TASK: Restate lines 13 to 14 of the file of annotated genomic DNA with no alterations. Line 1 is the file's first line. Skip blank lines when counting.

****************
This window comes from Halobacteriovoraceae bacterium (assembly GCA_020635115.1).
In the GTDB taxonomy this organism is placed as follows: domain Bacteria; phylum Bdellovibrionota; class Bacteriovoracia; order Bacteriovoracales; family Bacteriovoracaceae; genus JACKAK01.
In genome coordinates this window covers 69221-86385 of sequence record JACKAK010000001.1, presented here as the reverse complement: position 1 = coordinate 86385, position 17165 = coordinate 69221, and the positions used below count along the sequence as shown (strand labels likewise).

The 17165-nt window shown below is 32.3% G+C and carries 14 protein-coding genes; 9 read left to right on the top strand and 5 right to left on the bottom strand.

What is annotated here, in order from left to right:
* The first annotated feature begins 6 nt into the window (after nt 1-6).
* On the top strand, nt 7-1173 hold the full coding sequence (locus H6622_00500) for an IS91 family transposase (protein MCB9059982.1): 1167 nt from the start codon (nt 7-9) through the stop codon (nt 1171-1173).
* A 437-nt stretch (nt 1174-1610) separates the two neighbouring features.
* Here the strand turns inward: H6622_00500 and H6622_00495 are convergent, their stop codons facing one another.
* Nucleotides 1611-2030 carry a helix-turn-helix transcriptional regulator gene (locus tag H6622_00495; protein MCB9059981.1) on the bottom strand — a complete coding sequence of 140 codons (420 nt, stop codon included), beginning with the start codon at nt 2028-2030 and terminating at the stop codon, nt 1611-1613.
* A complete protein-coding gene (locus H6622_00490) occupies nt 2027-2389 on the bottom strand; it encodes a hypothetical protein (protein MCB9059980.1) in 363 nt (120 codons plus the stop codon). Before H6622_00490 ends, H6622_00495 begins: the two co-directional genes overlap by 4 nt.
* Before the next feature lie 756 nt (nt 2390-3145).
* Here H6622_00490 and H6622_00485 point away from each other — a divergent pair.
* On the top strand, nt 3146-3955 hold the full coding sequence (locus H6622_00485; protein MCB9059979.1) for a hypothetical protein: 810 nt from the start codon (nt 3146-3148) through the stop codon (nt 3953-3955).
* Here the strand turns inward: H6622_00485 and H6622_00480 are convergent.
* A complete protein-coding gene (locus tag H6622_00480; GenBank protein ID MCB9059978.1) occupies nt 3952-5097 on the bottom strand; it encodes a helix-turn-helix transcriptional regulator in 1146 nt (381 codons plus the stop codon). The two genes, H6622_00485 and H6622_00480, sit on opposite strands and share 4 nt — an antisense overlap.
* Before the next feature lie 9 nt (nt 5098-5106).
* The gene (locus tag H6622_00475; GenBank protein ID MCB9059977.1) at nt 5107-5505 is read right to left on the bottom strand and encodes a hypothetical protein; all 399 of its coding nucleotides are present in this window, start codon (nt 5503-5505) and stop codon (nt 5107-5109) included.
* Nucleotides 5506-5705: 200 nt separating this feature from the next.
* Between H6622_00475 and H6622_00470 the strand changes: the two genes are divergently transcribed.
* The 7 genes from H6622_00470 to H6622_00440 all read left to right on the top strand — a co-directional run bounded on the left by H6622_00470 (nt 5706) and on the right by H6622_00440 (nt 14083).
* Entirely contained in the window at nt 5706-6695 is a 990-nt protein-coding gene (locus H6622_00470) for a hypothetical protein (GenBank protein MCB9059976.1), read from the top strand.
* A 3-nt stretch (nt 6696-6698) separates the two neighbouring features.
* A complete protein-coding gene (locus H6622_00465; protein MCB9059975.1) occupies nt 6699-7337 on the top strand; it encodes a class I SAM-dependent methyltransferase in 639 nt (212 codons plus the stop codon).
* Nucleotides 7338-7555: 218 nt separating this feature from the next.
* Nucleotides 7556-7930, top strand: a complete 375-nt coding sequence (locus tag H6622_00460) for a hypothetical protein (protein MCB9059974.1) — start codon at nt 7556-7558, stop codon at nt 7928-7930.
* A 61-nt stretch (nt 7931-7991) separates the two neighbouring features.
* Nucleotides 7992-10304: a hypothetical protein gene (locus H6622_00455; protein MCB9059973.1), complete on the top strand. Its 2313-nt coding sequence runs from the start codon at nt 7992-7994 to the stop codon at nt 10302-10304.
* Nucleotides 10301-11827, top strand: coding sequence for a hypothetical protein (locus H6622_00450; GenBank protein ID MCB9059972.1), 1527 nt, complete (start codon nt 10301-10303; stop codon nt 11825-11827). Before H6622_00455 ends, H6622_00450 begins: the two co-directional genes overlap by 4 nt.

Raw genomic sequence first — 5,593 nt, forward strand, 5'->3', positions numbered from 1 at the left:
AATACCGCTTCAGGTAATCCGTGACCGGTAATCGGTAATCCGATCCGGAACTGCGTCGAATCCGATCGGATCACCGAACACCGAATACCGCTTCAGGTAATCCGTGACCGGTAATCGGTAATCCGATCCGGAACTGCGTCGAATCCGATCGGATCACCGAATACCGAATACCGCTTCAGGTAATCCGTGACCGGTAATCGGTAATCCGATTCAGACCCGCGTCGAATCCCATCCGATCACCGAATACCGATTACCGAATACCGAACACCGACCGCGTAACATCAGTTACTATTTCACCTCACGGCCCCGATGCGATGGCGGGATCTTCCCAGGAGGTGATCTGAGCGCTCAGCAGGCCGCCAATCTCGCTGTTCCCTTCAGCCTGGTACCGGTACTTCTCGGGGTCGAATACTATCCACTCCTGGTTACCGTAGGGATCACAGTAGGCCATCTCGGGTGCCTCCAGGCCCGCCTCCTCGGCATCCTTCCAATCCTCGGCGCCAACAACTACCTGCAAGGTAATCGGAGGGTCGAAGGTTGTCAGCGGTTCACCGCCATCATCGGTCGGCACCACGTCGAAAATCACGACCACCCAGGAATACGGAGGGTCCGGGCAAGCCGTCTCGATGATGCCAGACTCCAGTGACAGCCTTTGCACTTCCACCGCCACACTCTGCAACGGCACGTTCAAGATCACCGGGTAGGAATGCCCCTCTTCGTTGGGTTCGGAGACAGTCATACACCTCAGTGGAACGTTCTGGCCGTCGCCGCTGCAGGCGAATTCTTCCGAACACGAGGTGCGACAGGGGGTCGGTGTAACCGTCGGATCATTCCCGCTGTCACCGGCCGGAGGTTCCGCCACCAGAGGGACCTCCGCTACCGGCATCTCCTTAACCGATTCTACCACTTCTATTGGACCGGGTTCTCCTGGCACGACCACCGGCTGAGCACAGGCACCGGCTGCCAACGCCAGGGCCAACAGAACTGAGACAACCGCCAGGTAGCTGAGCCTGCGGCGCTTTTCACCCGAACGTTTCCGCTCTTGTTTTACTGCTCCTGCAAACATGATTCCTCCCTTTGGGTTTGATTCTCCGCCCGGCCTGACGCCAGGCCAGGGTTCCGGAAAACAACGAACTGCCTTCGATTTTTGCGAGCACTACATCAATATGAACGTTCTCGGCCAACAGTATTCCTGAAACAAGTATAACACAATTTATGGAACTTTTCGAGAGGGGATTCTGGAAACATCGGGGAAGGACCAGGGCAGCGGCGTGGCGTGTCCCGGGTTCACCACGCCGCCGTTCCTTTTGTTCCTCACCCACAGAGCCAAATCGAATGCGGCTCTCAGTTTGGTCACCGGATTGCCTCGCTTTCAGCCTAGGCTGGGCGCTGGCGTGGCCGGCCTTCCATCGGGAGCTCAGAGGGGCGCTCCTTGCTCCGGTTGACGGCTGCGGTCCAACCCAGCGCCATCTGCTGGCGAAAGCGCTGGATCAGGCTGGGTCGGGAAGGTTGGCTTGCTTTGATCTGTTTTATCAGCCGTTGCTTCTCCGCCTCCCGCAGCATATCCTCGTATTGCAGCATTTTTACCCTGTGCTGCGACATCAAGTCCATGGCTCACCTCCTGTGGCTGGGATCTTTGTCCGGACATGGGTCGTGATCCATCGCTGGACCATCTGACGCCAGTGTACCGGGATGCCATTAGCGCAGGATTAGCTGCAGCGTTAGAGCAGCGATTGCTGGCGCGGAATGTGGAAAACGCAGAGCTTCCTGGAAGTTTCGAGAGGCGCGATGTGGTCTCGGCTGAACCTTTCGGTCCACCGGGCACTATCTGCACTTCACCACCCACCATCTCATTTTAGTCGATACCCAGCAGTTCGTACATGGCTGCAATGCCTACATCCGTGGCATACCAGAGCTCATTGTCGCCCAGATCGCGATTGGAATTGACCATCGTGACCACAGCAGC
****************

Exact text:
* Here H6622_00490 and H6622_00485 point away from each other — a divergent pair.
* On the top strand, nt 3146-3955 hold the full coding sequence (locus H6622_00485; protein MCB9059979.1) for a hypothetical protein: 810 nt from the start codon (nt 3146-3148) through the stop codon (nt 3953-3955).